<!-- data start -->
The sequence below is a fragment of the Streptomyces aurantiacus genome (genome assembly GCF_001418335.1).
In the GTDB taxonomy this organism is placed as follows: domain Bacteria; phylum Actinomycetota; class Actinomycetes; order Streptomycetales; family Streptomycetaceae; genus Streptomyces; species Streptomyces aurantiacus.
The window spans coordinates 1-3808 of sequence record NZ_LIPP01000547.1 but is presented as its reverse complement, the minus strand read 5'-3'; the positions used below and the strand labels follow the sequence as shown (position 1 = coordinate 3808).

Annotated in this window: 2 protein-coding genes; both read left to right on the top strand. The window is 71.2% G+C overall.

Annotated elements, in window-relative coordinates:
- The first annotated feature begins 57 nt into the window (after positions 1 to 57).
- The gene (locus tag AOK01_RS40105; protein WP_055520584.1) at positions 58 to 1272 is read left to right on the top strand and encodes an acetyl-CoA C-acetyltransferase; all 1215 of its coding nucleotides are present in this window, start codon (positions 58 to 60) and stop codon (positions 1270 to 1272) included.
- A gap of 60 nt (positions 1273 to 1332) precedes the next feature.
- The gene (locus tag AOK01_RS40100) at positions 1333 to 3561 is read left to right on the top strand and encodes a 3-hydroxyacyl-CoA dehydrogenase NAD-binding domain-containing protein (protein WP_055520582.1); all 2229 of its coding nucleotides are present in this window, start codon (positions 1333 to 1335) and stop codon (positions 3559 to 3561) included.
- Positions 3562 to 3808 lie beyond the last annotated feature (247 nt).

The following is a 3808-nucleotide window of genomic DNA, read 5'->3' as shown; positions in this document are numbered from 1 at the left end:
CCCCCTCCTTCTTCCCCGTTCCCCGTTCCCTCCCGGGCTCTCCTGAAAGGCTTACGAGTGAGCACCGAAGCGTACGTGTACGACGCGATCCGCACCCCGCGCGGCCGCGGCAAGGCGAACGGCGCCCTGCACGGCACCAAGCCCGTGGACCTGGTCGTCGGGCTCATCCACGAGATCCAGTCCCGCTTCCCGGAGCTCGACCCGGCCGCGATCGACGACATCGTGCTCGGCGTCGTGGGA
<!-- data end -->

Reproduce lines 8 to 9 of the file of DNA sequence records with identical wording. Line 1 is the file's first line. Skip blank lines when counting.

- A gap of 60 nt (positions 1273 to 1332) precedes the next feature.
- The gene (locus tag AOK01_RS40100) at positions 1333 to 3561 is read left to right on the top strand and encodes a 3-hydroxyacyl-CoA dehydrogenase NAD-binding domain-containing protein (protein WP_055520582.1); all 2229 of its coding nucleotides are present in this window, start codon (positions 1333 to 1335) and stop codon (positions 3559 to 3561) included.